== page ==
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Climate crisis threatens traditional crops in Upper East Region; farmers face uncertain future

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Climate change is making its presence felt in the Upper East Region, with local farmers already experiencing its diverse and severe effects on their crops.

Traditionally, farmers relied on crops such as millet, commonly known as “Naara,” guinea corn, and maize as the main sources of agricultural productivity. Depending on factors such as soil fertility, rainfall, and location, farmers could achieve yields of up to 8 and 15 bags per acre on just one or two acres of land.

However, over the past three years, these once-reliable staples have struggled to thrive under increasingly erratic and unpredictable rainfall patterns.

The inconsistent and often insufficient rainfall means that these crops, which require between 120 and 190 days, or approximately five to six months, to reach full maturity, sometimes die before reaching maturity or fail to yield at all.

The period from April to October used to align well with the region’s seasonal rainfall, allowing local farmers to plant their crops. However, due to changes in the rainfall patterns, farmers sometimes have to plant in the middle or end of June, as the rain now begins and ends in October.

Speaking to some of the farmers at their farmlands about the rainfall patterns, they expressed profound concerns about their future prospects.

Atinga Adombila said planting “Naara” is now out of his plans for the season. According to him, he stopped planting Naara and guinea corn two years ago due to the unpredictable rainfall.

“Before, Naara and guinea corn were my main crops, and the rain used to guide us. But now things have changed. We cannot predict the seasons and plan our planting accordingly. The rains are either too much or too little, and they are never on time.”

Another farmer, Ayinpoka Akolgo from the Sumburungu community, shared her frustration and fears. “Last year, I invested so much time, effort, and resources into planting, only to watch my crops wither away.”

She added that her previous experience made her question whether to plant at all this year.

The impact of climate change extends beyond the physical and economic strain on the farmers. The uncertainty surrounding crop yields is also taking a toll on their mental well-being.

“There is constant anxiety about the future,” said Apubire Ladiya, adding that if practicable measures are not taken, the challenges could possibly lead to food insecurity and the eventual extinction of these traditional crops.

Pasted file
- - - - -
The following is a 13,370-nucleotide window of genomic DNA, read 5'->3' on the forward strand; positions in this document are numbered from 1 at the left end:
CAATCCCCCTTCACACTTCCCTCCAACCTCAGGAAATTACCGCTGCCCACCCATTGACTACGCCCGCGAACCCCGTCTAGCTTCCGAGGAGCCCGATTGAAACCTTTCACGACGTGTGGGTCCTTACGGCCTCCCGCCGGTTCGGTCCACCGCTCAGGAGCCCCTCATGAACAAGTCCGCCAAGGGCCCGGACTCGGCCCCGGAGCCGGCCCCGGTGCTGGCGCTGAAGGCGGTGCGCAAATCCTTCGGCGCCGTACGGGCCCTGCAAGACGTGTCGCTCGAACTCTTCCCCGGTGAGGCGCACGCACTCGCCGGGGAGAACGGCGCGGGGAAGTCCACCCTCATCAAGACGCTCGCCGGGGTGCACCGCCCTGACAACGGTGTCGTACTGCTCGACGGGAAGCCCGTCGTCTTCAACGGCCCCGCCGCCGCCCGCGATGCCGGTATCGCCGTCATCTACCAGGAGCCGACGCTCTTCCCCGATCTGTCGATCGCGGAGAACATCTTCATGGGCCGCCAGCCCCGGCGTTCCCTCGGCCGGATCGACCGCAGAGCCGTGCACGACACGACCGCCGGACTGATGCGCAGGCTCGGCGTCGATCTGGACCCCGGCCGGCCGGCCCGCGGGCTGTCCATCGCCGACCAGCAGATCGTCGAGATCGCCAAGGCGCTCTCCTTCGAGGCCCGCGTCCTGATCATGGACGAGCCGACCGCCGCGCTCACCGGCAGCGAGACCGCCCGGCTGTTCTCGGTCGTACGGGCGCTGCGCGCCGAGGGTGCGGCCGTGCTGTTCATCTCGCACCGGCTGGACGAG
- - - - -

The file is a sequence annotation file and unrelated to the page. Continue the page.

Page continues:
She said, “Looking at the way things are going, Naara and guinea corn will soon become extinct. Because I will agree to plant any record loss. And I know by now my colleague somewhere is also saying the same thing.”

Millet, especially Naara and guinea corn, are now expensive cereals in various markets in the region. A measuring bowl of either of them sells for GHc 24.00 and GHc 25.00, respectively, in the Bolgatanga market (as of June 19th, 2024), compared to four years ago when the same measurements were priced at GHc 10.00 and GHc 12.00.

In response to these challenges, Madam Lantana Osman, Bolgatanga Municipal Director in Charge of Agriculture, advised them to begin exploring alternative crops that require shorter growing periods and are more resilient to unpredictable weather.

According to her, they should consider shifting their production to sorghum cropping, citing it as one of the most lucrative agricultural ventures available.

“Sorghum production is relatively less demanding and can be more profitable for farmers,” Madam Osman stated.

Madam Osman also pointed out the strong market demand for sorghum within the country. Companies such as Guinness Ghana and other industries have created a consistent and lucrative market for sorghum, providing farmers with a reliable income source, she added.

Without mincing words, she warned that when adopting, they should adopt newer sorghum varieties that mature faster, taking only 75 to 95 days to reach full maturity compared to the traditional varieties that take around 120 days.

“Using these faster-maturing seeds is crucial due to the unpredictability of the rainfall pattern,” she explained, noting the importance of adapting to changing climate conditions to ensure successful harvests.

However, the transition is not without its own set of challenges. These hybrid seeds come with a price tag that most of these local farmers find challenging to afford to their expectations.

The prices of these hybrid seeds range from GHc250.00 to GHc400.00, depending on the variety.

According to Atinga, “Switching to these new crops means we would now have to be buying the seeds yearly, unlike traditional seeds that we can plant and replant for thousands of years without losing their gestation. Aside from that, where will we get the money under this economy?”

Madam Apubire also questioned the prices and assumed that she would rather give up on farming.

As climate change continues to alter the agricultural landscape, pushing away traditional crops in the Upper East Region, the resilience and adaptability of local farmers will be critical.

While the road ahead is fraught with uncertainty for the local farmers, more comprehensive support and resources are needed to ensure that these farmers can successfully navigate the impacts of climate change.

Furthermore, Agricultural extension officers are also needed to support farmers in adapting to these changes, providing training on climate-resilient farming practices and introducing drought-resistant crop varieties.

Source: A1Radioonline.com|101.1Mhz|Moses Apiah|Bolgatanga

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